# What will happen if a ground state hydrogen atom is placed in a low frequency, but high intensity laser field?

Similar questions have been asked before, but this one extends the scope of interpretation and applications.

Let us ask the question: What will happen if we have a laser gun that produces a high intensity laser beam, of the order $10^{15} Wm^{-2}$ say, and frequency about $4\times 10^{14}Hz$, and shoot a hydrogen atom in its ground state? The duration of the laser pulse is sufficiently long. Answers in terms of physical arguments will be appreciated.

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@Emilio Pisanty Thank you for all this valuable information. Much appreciated. –  JKL Feb 13 '13 at 17:36
@VladimirKalitvianski Thank you for your answer and the information you have posted. Appreciated. –  JKL Feb 13 '13 at 19:16

For low-frequency, high-intensity laser fields, atomic and molecular targets can be ionized by multi-photon ionization (which is a nonlinear process and thus requires high intensity, but is nevertheless possible) as well as tunnel ionization (which can also happen in a sufficiently strong DC, or quasi-DC, field).

If you turn on the intensity further, above-threshold ionization can happen, in which the atomic potential barrier is pushed low enough that the ground state can escape. By this time the laser electric field comparable or stronger than the atomic one, which means that perturbation-theoretic concepts like photon absorption no longer mean much.

Apart from that, one very interesting phenomenon that can happen is the generation of very high order harmonics of the laser field. This is caused by the ionized electron being reaccelerated by the laser field towards the parent ion and colliding with it. The electron can then recombine and emit all of its considerable energy as a remarkably short (sub-femtosecond) pulse of light. This means that harmonics of order up to ~130 have been detected. A good reference for this is

M. Lewenstein, Ph. Balcou, M. Yu. Ivanov, Anne L’Huillier, and P. B. Corkum. Theory of high-harmonic generation by low-frequency laser fields. Phys. Rev. A 49 no.3, pp. 2117–2132 (1994).

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As I mention in the post, both mechanisms are possible. Which one will dominate depends on the intensity, frequency, and duration of the laser pulse. Typically tunnel ionization only beats multiphoton ionization for short pulses of low frequency. –  Emilio Pisanty Feb 13 '13 at 11:42
I think the duration is not important here, only the frequency and intensity. The Keldysh parameter is a very simple way of predicting whether multiphoton or tunneling ionization will occur. –  perplexity Feb 13 '13 at 11:59
There isn't a clear divide between the two mechanisms, which are simply limiting behaviours of full nonlinear treatments. While small $\gamma\propto\omega/E_0$ does strongly favour tunnel-type ionization, I understand from speaking with experimentalists that this signal can get obscured by multiphoton events for long pulses; this is because tunnel ionization is essentially a single-cycle event while multiphoton mechanisms require 10+ cycles to become effective. I'll check and post further details. –  Emilio Pisanty Feb 13 '13 at 13:21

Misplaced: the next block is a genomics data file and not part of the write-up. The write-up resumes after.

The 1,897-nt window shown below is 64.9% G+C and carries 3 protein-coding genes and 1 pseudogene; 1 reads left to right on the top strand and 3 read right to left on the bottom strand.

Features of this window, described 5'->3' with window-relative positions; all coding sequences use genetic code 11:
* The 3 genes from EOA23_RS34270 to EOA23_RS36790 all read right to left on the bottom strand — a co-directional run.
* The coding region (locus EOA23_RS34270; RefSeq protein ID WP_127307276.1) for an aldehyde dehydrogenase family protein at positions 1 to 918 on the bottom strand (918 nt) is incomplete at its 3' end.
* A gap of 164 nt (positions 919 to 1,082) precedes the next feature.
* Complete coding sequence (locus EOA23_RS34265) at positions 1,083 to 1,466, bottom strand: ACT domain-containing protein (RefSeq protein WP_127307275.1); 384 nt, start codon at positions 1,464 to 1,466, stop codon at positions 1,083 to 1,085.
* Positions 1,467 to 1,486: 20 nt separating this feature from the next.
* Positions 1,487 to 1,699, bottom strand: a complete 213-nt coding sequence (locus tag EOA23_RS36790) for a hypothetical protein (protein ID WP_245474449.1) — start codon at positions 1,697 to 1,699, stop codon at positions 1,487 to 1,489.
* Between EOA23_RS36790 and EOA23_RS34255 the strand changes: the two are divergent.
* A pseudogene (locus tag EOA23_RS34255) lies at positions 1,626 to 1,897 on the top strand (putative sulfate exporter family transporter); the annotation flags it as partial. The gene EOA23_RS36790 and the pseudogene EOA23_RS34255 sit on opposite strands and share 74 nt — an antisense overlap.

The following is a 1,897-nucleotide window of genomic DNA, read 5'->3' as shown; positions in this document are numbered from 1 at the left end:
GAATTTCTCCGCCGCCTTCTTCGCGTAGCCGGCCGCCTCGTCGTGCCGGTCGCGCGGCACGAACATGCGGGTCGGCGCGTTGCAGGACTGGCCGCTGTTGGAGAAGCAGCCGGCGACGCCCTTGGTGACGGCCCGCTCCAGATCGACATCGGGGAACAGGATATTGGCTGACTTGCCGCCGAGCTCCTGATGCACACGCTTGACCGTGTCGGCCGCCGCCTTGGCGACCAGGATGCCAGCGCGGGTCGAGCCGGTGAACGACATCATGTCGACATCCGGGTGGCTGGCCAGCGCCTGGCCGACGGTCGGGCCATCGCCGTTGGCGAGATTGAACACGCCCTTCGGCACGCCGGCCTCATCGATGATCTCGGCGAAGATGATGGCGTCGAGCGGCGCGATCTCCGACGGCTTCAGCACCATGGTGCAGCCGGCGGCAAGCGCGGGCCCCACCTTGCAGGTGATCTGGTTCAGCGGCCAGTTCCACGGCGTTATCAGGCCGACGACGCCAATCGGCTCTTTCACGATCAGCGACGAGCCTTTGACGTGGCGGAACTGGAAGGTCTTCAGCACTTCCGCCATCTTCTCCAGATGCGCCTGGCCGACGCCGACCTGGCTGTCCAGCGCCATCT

OK, I've checked. It's not a fundamental dependence on pulse duration, but rather a technological one, for two reasons. First, it is hard to get pulses strong enough to show tunnelling ionization without compressing the energy into a rather short pulse. More importantly, though, for pulses longer than ~1ps, there is a long turn-on time before the intensity reaches tunnel-ionization strengths, and during this turn-on time multiphoton ionization can act, (i) creating a lot of "noise" electrons and even (ii) depleting the sample. –  Emilio Pisanty Feb 13 '13 at 13:48
Thus, while tunnel ionization does occur, it was hard to prove experimentally that it was happening. The first reference, as far as I'm aware, is S. Augst, D. Strickland, D. D. Meyerhofer, S. L. Chin, and J. H. Eberly. Tunneling ionization of noble gases in a high-intensity laser field. Phys. Rev. Lett. 63, 2212–2215 (1989). doi:10.1103/PhysRevLett.63.2212‌​. –  Emilio Pisanty Feb 13 '13 at 13:51

Even in an "insufficient frequency" wave an atom can get excited and ionized due to multi-photon absorption. Many years ago I read an article of Keldysh about the corresponding cross sections.

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The reference is Keldysh, L. V. Ionization in the field of a strong electromagnetic wave. Sov. Phys. JETP 20 no. 5, pp. 1307-1314 (1965). [Zh. Eksp. Teor. Fiz. 47, pp. 1945-1957 (1964).] –  Emilio Pisanty Feb 13 '13 at 11:35
Another classic reference is Perelomov, A M, Popov, V S and Terent'ev, M V. Ionization of atoms in an alternating electric field. Sov. Phys. JETP 23 no. 5, pp. 924-934 (1966). [Zh. Eksp. Teor. Fiz. 50, pp. 1393-1409 (1966).] –  Emilio Pisanty Feb 13 '13 at 11:38
(Both are, unfortunately, rather hard to obtain, though.) –  Emilio Pisanty Feb 13 '13 at 11:38
Hard to obtain (and hard to read in Russian), but maybe not for Vladimir;-) –  perplexity Feb 13 '13 at 20:09